We will begin with the historical background of the book. I feel fairly confident in saying that most of us know the history and background of Esther and her people and how they came to be in Persia. To sum it up quickly the people of Judah rebelled against God and God sent the Babylonians under Nebechanezar to defeat them and send them into exile. After being in exile in the Babylonian lands for 70 years the Persian King, Cyrus, conquered Babylon. He then gives the peoples who were taken in captivity by the Babylonians an opportunity to go home, this included the Jews. However, many did not return to their homeland and stayed in the places where they had been carried off to. This was the case for Esther’s family and her cousin Mordecai.
With that said, have you ever wondered about the other half of the story of Esther, Xerxes’ past. His past is full on intrigue itself and one would be well served by knowing it. The first readers of the book of Esther would have known the past of both Esther and her family and Xerxes and his family. I would like to unfold his past for you today because I am confident that it will make this man’s life with Esther so much more clear and we will refer back to it time and time again in our study.
The history of Xerxes is the history of the Persian Empire. Please excuse the chart, but is the easiest way for you to see the connections.
History of the Persian Empire
Kings of Persia
Achaemenes of Anshan @700 B.C.
Teispes of Anshan
Cyrus I of Anshan Ariaramnes of Persia
Cambyses I Arsames
Cyrus the Great Hystraspes
Darius the Great
Kings of Media
Darius the Mede Mandane
Persia and Media Come Together
Cambyses I marries Mandane
Cyrus the Great
Becomes king in 559 B.C.
Becomes king of Media in 550 B.C. when he is crowned by his cousin Cassandane and then marries her.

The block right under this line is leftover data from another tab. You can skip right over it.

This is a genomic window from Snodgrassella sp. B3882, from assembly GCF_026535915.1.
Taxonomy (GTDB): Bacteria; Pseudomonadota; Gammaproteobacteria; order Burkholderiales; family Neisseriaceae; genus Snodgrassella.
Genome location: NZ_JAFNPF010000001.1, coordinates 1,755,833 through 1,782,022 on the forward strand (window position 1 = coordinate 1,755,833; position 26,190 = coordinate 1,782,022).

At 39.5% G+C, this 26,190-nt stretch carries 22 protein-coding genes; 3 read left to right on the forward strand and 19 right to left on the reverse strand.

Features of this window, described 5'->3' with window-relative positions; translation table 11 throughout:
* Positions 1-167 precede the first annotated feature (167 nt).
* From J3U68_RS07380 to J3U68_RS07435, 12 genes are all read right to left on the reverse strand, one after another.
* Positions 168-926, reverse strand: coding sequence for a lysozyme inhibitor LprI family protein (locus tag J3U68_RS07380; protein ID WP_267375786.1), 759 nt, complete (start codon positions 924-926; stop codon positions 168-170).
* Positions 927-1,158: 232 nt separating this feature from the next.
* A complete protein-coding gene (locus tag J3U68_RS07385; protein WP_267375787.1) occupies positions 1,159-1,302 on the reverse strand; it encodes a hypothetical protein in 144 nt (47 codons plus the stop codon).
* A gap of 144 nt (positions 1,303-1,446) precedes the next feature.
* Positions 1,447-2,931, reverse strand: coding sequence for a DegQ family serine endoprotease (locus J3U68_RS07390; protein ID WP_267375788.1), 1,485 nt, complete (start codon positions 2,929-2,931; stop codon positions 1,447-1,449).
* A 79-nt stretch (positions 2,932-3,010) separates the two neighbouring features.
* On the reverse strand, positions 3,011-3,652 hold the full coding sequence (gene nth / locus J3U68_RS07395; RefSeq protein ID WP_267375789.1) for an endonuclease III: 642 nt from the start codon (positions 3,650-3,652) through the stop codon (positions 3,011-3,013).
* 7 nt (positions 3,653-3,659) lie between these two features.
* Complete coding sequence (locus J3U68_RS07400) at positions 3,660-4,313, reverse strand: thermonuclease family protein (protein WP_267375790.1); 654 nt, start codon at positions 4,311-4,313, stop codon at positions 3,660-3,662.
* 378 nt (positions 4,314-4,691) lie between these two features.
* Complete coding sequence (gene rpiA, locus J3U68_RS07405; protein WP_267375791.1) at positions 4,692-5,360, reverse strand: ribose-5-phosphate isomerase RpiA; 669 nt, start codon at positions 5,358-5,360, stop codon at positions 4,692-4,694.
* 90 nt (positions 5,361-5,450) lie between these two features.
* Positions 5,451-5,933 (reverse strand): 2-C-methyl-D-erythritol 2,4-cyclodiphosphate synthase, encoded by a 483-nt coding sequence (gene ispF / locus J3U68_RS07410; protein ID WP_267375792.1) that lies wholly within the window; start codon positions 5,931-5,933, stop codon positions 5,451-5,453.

Conquered Babylon in 539 B.C.
Cyrus the Great marries his First Cousin Cassandane
Cambyses II Smerdis Atossa Artystone
Cambyses II marries his sister Atossa – They have no children
Cambyses II is king from 530 B.C. to 522 B.C. – He dies on his way back from a campaign in Egypt. Before he left for that campaign in Egypt he secretly killed his brother, Smerdis. Since it was done in secret a usurper who looked a great deal like his brother, Gaumata, is able to take the throne when Cambyses dies. To solidify his position as Smerdis, Gaumata marries Atossa (daughter of Cyrus and wife/sister of Cambyses), he also married another widow of Cambyses, Phaedymia (daughter of Otanes, Cambyses first cousin). Gaumata feared Atossa and kept her prisoner in the harem, but Phaedymia was able to get word out to her father that Gaumata was a fake Smerdis.
Seven conspirators decide to take things into their own hands and reclaim the throne of the kingdom. The two most powerful men of these seven were Darius, son of Hystraspes, and Otanes, son of Darius the Mede (you may recognize his name from the book of Daniel). Darius was 28 at the time a general in the military, as well as a distant cousin of Cambyses II in the Achaemenid Dynasty line. Otanes, being a Mede, allowed Darius to take the throne, but did get some concessions in exchange.
Darius killed Gaumata in 522 B.C. and took the throne. Upon coming to the throne he solidifies his right to it through a series of marriages. He was already married and a father at the time.
1. Atossa – Daughter of Cyrus the Great, widow/sister of Cambyses, widow of Gaumata. She agrees to the marriage and is the most powerful woman in the kingdom.
2. Artystone – younger daughter of Cyrus the Great
3. Parmys – daughter of real Smerdis
4. Phaedymia – Daughter of Otanes, widow of Cambyses II and Gaumata
5. Daughter of Gobryas – Daughter of another co-conspirator
Therefore, Darius ends up with six wives, but only one is given the title of Queen, Atossa.
The other concession that Otanes received was not only the marriage of his daughter to Darius, but he also gets a wife. Otanes receives in marriage a sister of Darius. Therefore, Otanes becomes Darius’ father-in-law and brother-in-law.
Otanes marries Darius’ Sister
Darius marries Atossa – Queen
Their Eldest Son
Xerxes and Vashti are first cousins through his father and second cousins through his mother (in other words, his mother, Atossa, and Vashti are also first cousins). When Xerxes becomes king in 486 B.C. at the age of 35 he is already married to Vashti and a father.
Xerxes marries Vashti
Like I said we will be referring back to this family tree of Xerxes as we go along. I hope it is already making some bells ring for you, but if not don’t worry we will talk about where all this fits in as we go.